The Call

Written by Ariel Levi on . Posted in Torah

You’re at the airport waiting impatiently for the most important person in the world. Standing above the escalator you can see the incoming passengers down below. They look like little distant images walking towards you. In your excitement, you want to reach out to this love of yours, this dot in the distance who is different from all the other dots. So strong is this feeling that everyone around you is forgotten. You raise your voice and call out to your loved one and then run towards this special person.

My children are at home, waiting for Mommy. “Where is Mommy?” they cry out. They see her in the distance, getting out of the car. As Mommy makes her way to our apartment building, the children run to the porch calling out from six floors up “Mommy, Mommy!” They are completely immersed in this act of connection. Nothing else matters.


The book of Vayikra is the third book of the Torah. Vayikra, the first word in this book, is also its title. The root of the word is “call.” Let’s try to understand this.

What is the significance of calling? What is the conceptual difference between calling and speaking with someone? What makes this word the fitting title of the third, the central, section of the Torah?

The book of Vayikra opens up, “Vayikra el Moshe, vayedaber Hashem ailav.” G-d calls to Moshe and speaks to him. These two terms “Vayikra” (calling) and “vayedaber” (talking or speaking) seem to be repetitive and redundant. This overlap means that each word has a necessary significance and a unique meaning. What is special about Hashem calling to Moshe?

It seems that Rashi is bothered by this very question. He emphasizes that the word vayikra has a unique meaning. Hashem is sharing something very special, a specific mode of communication with Moshe.

Rashi tells us that, “Vayikra (calling) connotes affection, honor and love (chiba). This is the language that the angels utilize when conversing with each other.” This statement by Rashi, however, leaves more questions than answers. Why does the term “calling” connote affection and love? How exactly did Hashem call to Moshe? Why do the angels use this term with each other?

Rashi follows with a second comment. “When Hashem called to Moshe, G-d’s voice would travel to Moshe’s ear and to Moshe’s ear only. The rest of the Jewish people did not hear.”

So, the term vayikra both specifies and excludes. Hashem calls specifically to Moshe. The Jewish people are excluded from the conversation. Something about “calling” is exclusive.

“Calling” is something we do when our target audience is far away. Therefore, when calling out you need to use high volume. In fact later on Rashi says “The voice of Hashem (that called to Moshe) is the voice of G-d that shatters trees.” Since Hashem is calling out to Moshe with a loud voice, Rashi must explain that the Jewish people couldn’t hear the conversation. They were excluded.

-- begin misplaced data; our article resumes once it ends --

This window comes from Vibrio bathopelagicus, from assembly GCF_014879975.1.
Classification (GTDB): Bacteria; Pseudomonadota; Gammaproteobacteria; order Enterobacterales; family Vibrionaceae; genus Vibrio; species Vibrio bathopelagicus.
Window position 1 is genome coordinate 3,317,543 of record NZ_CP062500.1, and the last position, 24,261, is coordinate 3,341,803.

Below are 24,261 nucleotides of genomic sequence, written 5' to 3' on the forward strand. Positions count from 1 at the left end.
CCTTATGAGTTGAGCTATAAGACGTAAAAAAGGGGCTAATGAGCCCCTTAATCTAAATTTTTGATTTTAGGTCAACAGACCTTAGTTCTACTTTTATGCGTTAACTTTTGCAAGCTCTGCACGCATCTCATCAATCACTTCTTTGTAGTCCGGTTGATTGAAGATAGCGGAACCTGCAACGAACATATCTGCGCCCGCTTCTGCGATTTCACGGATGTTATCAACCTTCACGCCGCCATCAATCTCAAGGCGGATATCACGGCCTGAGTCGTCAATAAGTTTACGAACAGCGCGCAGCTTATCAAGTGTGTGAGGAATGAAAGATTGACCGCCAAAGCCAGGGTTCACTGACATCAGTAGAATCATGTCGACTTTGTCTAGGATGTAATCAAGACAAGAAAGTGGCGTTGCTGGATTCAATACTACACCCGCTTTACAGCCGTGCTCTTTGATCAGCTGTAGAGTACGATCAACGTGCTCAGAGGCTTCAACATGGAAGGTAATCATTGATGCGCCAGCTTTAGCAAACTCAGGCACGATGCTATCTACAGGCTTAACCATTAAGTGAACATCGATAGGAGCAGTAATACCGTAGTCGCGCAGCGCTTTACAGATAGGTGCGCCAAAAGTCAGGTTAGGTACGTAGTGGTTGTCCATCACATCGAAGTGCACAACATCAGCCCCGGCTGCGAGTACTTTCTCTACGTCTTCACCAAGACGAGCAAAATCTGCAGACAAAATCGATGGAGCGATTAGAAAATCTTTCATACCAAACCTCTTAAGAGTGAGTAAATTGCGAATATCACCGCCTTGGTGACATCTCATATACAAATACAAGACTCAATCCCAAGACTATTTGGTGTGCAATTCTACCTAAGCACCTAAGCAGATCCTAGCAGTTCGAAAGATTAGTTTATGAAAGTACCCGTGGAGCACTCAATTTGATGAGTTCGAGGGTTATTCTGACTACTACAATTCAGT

Let’s Bring This Together

When I speak to someone, that person is directly in front of me. I am speaking to him because he is here. But when I call out to someone, my voice extends to a much larger audience. By calling to my dear one, I am reaching out beyond myself and choosing a singular person out of all of the people in front of me. I choose this person not because of his/her presence, but because of my desire.

Remember back to the story of the airport. You’re waiting and full of excitement. You see your loved one in the distance, amid the crowd. You forget about the social setting and call out her name. Intrinsic in the calling out is the assumption that of all the faceless people, your dear one is more real to you, more vibrant, and more important. The act of calling is an act of affection, an expression of dearness, an expression of chiba.

The act of calling shows that a particular person stands out, contrasts, and has a place of distinction in our hearts and minds. The act of calling presupposes a world of sharp colors as opposed to faded greys. This is a world where love and affection triumph over apathy and indifference.

The world of calling is a world of preciousness. It is a place where we stand out. This is a world where the universe and G-d are constantly reaching out to us; calling our name. It is a world of mystery, a world of destiny.

Follow-Up Points for

1.)   When we call out, when we show our unrestrained affection, we expose ourselves, and are vulnerable. Who are the people you feel comfortable calling out to? Why?

2.)   What makes you stand out?

3.)   What makes people call your name?

4.)   Why do the angels call to each other?

5.)   Do you feel that you have a calling? What is it?

6.)   Do you ever feel that G-d is calling you?

To take this concept to the next level, look at the divergent expressions and formulations of “yikra” in the following places: Ecclesiastes 10:18, Psalms 36:8, Samuel 3:1, Esther 6:7, Proverbs 1:13, Proverbs 12:23, Samuel 6, Genesis 1:3.

Ariel Levi has qualifications, diplomas, and an interesting life story, but is following in the footsteps of Maimonides and wants the reader to experience pure, undistracted content. You can reach him at This email address is being protected from spambots. You need JavaScript enabled to view it. .